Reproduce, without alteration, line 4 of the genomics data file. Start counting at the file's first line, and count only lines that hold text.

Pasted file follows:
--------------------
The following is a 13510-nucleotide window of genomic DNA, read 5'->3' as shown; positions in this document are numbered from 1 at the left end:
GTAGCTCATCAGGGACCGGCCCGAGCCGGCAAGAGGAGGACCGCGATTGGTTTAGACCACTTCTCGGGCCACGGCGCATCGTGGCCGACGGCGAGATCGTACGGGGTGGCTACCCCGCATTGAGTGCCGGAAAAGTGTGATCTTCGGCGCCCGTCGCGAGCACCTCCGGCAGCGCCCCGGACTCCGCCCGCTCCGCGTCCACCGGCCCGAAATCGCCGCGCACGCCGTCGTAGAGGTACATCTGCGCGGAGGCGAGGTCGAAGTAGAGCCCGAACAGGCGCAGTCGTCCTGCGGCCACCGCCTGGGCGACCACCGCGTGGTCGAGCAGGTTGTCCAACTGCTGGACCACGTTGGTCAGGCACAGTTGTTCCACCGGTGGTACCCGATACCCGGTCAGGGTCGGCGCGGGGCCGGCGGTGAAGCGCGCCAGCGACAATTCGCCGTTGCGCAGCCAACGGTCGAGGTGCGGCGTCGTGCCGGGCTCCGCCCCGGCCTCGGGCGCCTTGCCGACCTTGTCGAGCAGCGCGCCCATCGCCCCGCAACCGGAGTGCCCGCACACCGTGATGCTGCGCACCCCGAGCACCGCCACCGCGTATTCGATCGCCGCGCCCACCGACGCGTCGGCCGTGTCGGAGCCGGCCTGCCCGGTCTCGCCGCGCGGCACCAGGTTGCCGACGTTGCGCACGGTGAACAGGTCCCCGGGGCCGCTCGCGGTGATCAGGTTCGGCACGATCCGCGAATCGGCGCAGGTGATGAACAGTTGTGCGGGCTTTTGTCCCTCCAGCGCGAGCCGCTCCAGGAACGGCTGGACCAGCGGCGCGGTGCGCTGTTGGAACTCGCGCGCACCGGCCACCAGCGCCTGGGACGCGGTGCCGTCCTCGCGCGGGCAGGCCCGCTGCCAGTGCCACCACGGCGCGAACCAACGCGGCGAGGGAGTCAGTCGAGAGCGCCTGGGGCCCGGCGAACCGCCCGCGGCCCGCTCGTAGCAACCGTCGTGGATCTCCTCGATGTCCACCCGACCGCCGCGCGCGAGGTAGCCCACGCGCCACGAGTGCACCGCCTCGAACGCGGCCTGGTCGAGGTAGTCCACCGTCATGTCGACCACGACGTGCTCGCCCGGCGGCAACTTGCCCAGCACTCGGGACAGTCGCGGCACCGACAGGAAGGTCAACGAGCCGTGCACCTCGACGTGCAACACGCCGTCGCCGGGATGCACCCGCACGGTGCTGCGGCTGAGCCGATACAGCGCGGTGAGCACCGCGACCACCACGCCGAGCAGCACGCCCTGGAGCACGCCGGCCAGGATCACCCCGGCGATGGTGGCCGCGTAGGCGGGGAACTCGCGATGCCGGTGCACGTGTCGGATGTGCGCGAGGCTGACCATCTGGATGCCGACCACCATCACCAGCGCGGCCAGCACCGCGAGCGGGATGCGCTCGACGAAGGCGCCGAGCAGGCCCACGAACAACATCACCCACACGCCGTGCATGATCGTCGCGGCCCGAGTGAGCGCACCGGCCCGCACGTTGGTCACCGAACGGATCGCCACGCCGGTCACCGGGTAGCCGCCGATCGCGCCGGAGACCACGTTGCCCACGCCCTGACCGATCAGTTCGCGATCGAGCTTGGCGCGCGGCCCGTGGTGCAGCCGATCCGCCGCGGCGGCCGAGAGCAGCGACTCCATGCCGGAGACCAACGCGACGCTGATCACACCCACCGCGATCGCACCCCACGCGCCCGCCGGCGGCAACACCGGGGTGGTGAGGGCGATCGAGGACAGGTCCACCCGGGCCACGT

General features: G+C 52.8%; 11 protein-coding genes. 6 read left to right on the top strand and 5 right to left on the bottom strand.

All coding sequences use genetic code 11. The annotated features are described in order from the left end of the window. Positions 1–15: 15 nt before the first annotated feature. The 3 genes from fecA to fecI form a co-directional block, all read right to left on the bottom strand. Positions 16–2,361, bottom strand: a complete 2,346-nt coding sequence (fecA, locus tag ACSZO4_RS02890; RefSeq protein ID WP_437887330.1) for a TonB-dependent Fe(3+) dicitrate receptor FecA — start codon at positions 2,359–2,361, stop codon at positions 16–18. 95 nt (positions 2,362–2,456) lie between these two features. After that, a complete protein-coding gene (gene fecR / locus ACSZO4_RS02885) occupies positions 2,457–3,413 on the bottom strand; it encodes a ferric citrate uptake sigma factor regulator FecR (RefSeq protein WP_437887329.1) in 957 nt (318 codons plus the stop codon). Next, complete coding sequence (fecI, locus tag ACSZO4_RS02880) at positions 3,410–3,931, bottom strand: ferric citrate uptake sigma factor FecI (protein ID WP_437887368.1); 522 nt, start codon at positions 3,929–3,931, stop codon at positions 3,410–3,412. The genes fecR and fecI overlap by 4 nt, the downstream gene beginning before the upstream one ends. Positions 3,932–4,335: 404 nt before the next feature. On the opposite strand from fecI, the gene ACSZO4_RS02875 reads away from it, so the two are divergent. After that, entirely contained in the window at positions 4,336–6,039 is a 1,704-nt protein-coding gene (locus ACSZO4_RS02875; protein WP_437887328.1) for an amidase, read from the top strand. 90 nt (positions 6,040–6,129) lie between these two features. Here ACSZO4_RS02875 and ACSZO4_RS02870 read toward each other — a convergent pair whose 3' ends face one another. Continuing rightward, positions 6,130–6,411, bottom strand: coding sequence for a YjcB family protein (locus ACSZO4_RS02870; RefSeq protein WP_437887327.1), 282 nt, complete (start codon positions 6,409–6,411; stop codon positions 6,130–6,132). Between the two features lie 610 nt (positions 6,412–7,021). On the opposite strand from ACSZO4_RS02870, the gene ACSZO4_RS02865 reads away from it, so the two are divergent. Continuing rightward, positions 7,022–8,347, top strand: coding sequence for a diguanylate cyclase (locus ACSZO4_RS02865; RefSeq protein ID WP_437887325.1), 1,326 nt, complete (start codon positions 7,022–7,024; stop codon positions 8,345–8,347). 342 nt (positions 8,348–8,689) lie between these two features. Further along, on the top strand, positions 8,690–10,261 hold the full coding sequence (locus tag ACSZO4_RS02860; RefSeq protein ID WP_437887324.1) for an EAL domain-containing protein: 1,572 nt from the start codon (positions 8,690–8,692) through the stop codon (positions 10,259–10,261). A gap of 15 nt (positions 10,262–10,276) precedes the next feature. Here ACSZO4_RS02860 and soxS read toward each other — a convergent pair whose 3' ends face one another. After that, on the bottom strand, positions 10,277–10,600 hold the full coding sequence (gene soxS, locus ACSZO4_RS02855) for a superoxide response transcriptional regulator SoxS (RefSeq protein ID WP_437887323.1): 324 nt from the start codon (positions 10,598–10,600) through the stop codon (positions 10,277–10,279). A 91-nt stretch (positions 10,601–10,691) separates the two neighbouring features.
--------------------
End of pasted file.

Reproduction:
All coding sequences use genetic code 11. The annotated features are described in order from the left end of the window. Positions 1–15: 15 nt before the first annotated feature. The 3 genes from fecA to fecI form a co-directional block, all read right to left on the bottom strand. Positions 16–2,361, bottom strand: a complete 2,346-nt coding sequence (fecA, locus tag ACSZO4_RS02890; RefSeq protein ID WP_437887330.1) for a TonB-dependent Fe(3+) dicitrate receptor FecA — start codon at positions 2,359–2,361, stop codon at positions 16–18. 95 nt (positions 2,362–2,456) lie between these two features. After that, a complete protein-coding gene (gene fecR / locus ACSZO4_RS02885) occupies positions 2,457–3,413 on the bottom strand; it encodes a ferric citrate uptake sigma factor regulator FecR (RefSeq protein WP_437887329.1) in 957 nt (318 codons plus the stop codon). Next, complete coding sequence (fecI, locus tag ACSZO4_RS02880) at positions 3,410–3,931, bottom strand: ferric citrate uptake sigma factor FecI (protein ID WP_437887368.1); 522 nt, start codon at positions 3,929–3,931, stop codon at positions 3,410–3,412. The genes fecR and fecI overlap by 4 nt, the downstream gene beginning before the upstream one ends. Positions 3,932–4,335: 404 nt before the next feature. On the opposite strand from fecI, the gene ACSZO4_RS02875 reads away from it, so the two are divergent. After that, entirely contained in the window at positions 4,336–6,039 is a 1,704-nt protein-coding gene (locus ACSZO4_RS02875; protein WP_437887328.1) for an amidase, read from the top strand. 90 nt (positions 6,040–6,129) lie between these two features. Here ACSZO4_RS02875 and ACSZO4_RS02870 read toward each other — a convergent pair whose 3' ends face one another. Continuing rightward, positions 6,130–6,411, bottom strand: coding sequence for a YjcB family protein (locus ACSZO4_RS02870; RefSeq protein WP_437887327.1), 282 nt, complete (start codon positions 6,409–6,411; stop codon positions 6,130–6,132). Between the two features lie 610 nt (positions 6,412–7,021). On the opposite strand from ACSZO4_RS02870, the gene ACSZO4_RS02865 reads away from it, so the two are divergent. Continuing rightward, positions 7,022–8,347, top strand: coding sequence for a diguanylate cyclase (locus ACSZO4_RS02865; RefSeq protein ID WP_437887325.1), 1,326 nt, complete (start codon positions 7,022–7,024; stop codon positions 8,345–8,347). 342 nt (positions 8,348–8,689) lie between these two features. Further along, on the top strand, positions 8,690–10,261 hold the full coding sequence (locus tag ACSZO4_RS02860; RefSeq protein ID WP_437887324.1) for an EAL domain-containing protein: 1,572 nt from the start codon (positions 8,690–8,692) through the stop codon (positions 10,259–10,261). A gap of 15 nt (positions 10,262–10,276) precedes the next feature. Here ACSZO4_RS02860 and soxS read toward each other — a convergent pair whose 3' ends face one another. After that, on the bottom strand, positions 10,277–10,600 hold the full coding sequence (gene soxS, locus ACSZO4_RS02855) for a superoxide response transcriptional regulator SoxS (RefSeq protein ID WP_437887323.1): 324 nt from the start codon (positions 10,598–10,600) through the stop codon (positions 10,277–10,279). A 91-nt stretch (positions 10,601–10,691) separates the two neighbouring features.